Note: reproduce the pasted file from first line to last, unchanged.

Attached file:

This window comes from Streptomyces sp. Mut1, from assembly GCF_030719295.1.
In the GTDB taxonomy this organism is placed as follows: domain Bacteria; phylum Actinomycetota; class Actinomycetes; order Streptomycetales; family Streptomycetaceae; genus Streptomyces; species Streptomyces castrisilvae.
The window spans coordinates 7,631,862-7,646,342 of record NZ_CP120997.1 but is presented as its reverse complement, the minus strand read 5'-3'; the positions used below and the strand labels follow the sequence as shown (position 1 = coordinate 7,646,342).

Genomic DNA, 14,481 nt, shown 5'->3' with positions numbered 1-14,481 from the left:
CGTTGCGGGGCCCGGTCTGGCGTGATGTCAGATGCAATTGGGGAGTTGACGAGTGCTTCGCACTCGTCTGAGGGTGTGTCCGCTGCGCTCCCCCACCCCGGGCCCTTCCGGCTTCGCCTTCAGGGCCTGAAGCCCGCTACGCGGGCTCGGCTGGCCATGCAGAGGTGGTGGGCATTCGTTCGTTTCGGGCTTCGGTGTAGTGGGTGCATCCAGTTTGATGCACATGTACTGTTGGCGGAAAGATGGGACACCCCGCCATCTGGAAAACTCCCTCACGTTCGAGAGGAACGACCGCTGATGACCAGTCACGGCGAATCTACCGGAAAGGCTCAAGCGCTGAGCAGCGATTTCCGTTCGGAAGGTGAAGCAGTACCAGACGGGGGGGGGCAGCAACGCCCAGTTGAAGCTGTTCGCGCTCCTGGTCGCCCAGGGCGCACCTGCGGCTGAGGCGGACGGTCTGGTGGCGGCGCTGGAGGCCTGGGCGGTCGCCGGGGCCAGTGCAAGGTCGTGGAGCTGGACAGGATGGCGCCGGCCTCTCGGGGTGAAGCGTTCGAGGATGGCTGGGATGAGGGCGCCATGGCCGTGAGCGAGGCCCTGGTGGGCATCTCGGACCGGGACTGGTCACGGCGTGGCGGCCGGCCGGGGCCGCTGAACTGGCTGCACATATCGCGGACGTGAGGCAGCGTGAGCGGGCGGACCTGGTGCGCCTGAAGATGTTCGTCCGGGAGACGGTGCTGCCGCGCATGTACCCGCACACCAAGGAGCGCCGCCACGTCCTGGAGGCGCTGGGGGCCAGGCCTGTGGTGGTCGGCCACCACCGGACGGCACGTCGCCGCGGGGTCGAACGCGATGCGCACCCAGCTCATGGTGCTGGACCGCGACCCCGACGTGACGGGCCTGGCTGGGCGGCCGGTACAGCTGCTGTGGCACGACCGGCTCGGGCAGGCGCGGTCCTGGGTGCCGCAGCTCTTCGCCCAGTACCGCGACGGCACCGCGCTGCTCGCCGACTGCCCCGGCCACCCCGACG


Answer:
This window comes from Streptomyces sp. Mut1, from assembly GCF_030719295.1.
In the GTDB taxonomy this organism is placed as follows: domain Bacteria; phylum Actinomycetota; class Actinomycetes; order Streptomycetales; family Streptomycetaceae; genus Streptomyces; species Streptomyces castrisilvae.
The window spans coordinates 7,631,862-7,646,342 of record NZ_CP120997.1 but is presented as its reverse complement, the minus strand read 5'-3'; the positions used below and the strand labels follow the sequence as shown (position 1 = coordinate 7,646,342).

Genomic DNA, 14,481 nt, shown 5'->3' with positions numbered 1-14,481 from the left:
CGTTGCGGGGCCCGGTCTGGCGTGATGTCAGATGCAATTGGGGAGTTGACGAGTGCTTCGCACTCGTCTGAGGGTGTGTCCGCTGCGCTCCCCCACCCCGGGCCCTTCCGGCTTCGCCTTCAGGGCCTGAAGCCCGCTACGCGGGCTCGGCTGGCCATGCAGAGGTGGTGGGCATTCGTTCGTTTCGGGCTTCGGTGTAGTGGGTGCATCCAGTTTGATGCACATGTACTGTTGGCGGAAAGATGGGACACCCCGCCATCTGGAAAACTCCCTCACGTTCGAGAGGAACGACCGCTGATGACCAGTCACGGCGAATCTACCGGAAAGGCTCAAGCGCTGAGCAGCGATTTCCGTTCGGAAGGTGAAGCAGTACCAGACGGGGGGGGGCAGCAACGCCCAGTTGAAGCTGTTCGCGCTCCTGGTCGCCCAGGGCGCACCTGCGGCTGAGGCGGACGGTCTGGTGGCGGCGCTGGAGGCCTGGGCGGTCGCCGGGGCCAGTGCAAGGTCGTGGAGCTGGACAGGATGGCGCCGGCCTCTCGGGGTGAAGCGTTCGAGGATGGCTGGGATGAGGGCGCCATGGCCGTGAGCGAGGCCCTGGTGGGCATCTCGGACCGGGACTGGTCACGGCGTGGCGGCCGGCCGGGGCCGCTGAACTGGCTGCACATATCGCGGACGTGAGGCAGCGTGAGCGGGCGGACCTGGTGCGCCTGAAGATGTTCGTCCGGGAGACGGTGCTGCCGCGCATGTACCCGCACACCAAGGAGCGCCGCCACGTCCTGGAGGCGCTGGGGGCCAGGCCTGTGGTGGTCGGCCACCACCGGACGGCACGTCGCCGCGGGGTCGAACGCGATGCGCACCCAGCTCATGGTGCTGGACCGCGACCCCGACGTGACGGGCCTGGCTGGGCGGCCGGTACAGCTGCTGTGGCACGACCGGCTCGGGCAGGCGCGGTCCTGGGTGCCGCAGCTCTTCGCCCAGTACCGCGACGGCACCGCGCTGCTCGCCGACTGCCCCGGCCACCCCGACG